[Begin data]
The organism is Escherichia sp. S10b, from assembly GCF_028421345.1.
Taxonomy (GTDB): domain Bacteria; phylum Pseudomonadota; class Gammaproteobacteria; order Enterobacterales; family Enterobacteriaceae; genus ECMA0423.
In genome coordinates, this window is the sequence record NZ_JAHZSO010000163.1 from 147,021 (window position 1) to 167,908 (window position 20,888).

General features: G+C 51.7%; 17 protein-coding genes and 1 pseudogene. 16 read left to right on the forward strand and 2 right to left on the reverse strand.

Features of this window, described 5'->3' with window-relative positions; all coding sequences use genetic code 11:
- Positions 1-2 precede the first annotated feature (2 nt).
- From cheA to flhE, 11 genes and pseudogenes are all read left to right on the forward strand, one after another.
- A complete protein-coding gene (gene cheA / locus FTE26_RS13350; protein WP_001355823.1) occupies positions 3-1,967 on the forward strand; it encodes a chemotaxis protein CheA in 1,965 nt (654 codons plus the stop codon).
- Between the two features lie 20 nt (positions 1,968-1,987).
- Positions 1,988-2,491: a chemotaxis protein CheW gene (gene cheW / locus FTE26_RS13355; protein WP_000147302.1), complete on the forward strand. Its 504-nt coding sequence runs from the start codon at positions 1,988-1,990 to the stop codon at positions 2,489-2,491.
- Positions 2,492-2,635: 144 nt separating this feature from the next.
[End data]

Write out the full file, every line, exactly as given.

The organism is Escherichia sp. S10b, from assembly GCF_028421345.1.
Taxonomy (GTDB): domain Bacteria; phylum Pseudomonadota; class Gammaproteobacteria; order Enterobacterales; family Enterobacteriaceae; genus ECMA0423.
In genome coordinates, this window is the sequence record NZ_JAHZSO010000163.1 from 147,021 (window position 1) to 167,908 (window position 20,888).

General features: G+C 51.7%; 17 protein-coding genes and 1 pseudogene. 16 read left to right on the forward strand and 2 right to left on the reverse strand.

Features of this window, described 5'->3' with window-relative positions; all coding sequences use genetic code 11:
- Positions 1-2 precede the first annotated feature (2 nt).
- From cheA to flhE, 11 genes and pseudogenes are all read left to right on the forward strand, one after another.
- A complete protein-coding gene (gene cheA / locus FTE26_RS13350; protein WP_001355823.1) occupies positions 3-1,967 on the forward strand; it encodes a chemotaxis protein CheA in 1,965 nt (654 codons plus the stop codon).
- Between the two features lie 20 nt (positions 1,968-1,987).
- Positions 1,988-2,491: a chemotaxis protein CheW gene (gene cheW / locus FTE26_RS13355; protein WP_000147302.1), complete on the forward strand. Its 504-nt coding sequence runs from the start codon at positions 1,988-1,990 to the stop codon at positions 2,489-2,491.
- Positions 2,492-2,635: 144 nt separating this feature from the next.